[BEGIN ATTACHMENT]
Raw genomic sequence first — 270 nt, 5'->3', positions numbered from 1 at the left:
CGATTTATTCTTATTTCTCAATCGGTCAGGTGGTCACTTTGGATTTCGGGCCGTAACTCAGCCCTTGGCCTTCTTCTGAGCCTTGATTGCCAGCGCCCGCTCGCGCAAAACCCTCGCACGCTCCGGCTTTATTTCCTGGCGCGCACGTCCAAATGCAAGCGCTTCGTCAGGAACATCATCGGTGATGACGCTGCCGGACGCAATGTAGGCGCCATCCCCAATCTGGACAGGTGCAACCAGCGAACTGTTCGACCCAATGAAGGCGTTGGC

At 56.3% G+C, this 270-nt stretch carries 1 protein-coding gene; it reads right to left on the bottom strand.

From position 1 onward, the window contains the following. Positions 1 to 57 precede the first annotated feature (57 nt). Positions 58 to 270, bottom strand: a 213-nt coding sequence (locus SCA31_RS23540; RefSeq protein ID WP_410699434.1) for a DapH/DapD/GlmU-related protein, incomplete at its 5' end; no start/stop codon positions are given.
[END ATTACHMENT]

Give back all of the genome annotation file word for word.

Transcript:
Raw genomic sequence first — 270 nt, 5'->3', positions numbered from 1 at the left:
CGATTTATTCTTATTTCTCAATCGGTCAGGTGGTCACTTTGGATTTCGGGCCGTAACTCAGCCCTTGGCCTTCTTCTGAGCCTTGATTGCCAGCGCCCGCTCGCGCAAAACCCTCGCACGCTCCGGCTTTATTTCCTGGCGCGCACGTCCAAATGCAAGCGCTTCGTCAGGAACATCATCGGTGATGACGCTGCCGGACGCAATGTAGGCGCCATCCCCAATCTGGACAGGTGCAACCAGCGAACTGTTCGACCCAATGAAGGCGTTGGC

At 56.3% G+C, this 270-nt stretch carries 1 protein-coding gene; it reads right to left on the bottom strand.

From position 1 onward, the window contains the following. Positions 1 to 57 precede the first annotated feature (57 nt). Positions 58 to 270, bottom strand: a 213-nt coding sequence (locus SCA31_RS23540; RefSeq protein ID WP_410699434.1) for a DapH/DapD/GlmU-related protein, incomplete at its 5' end; no start/stop codon positions are given.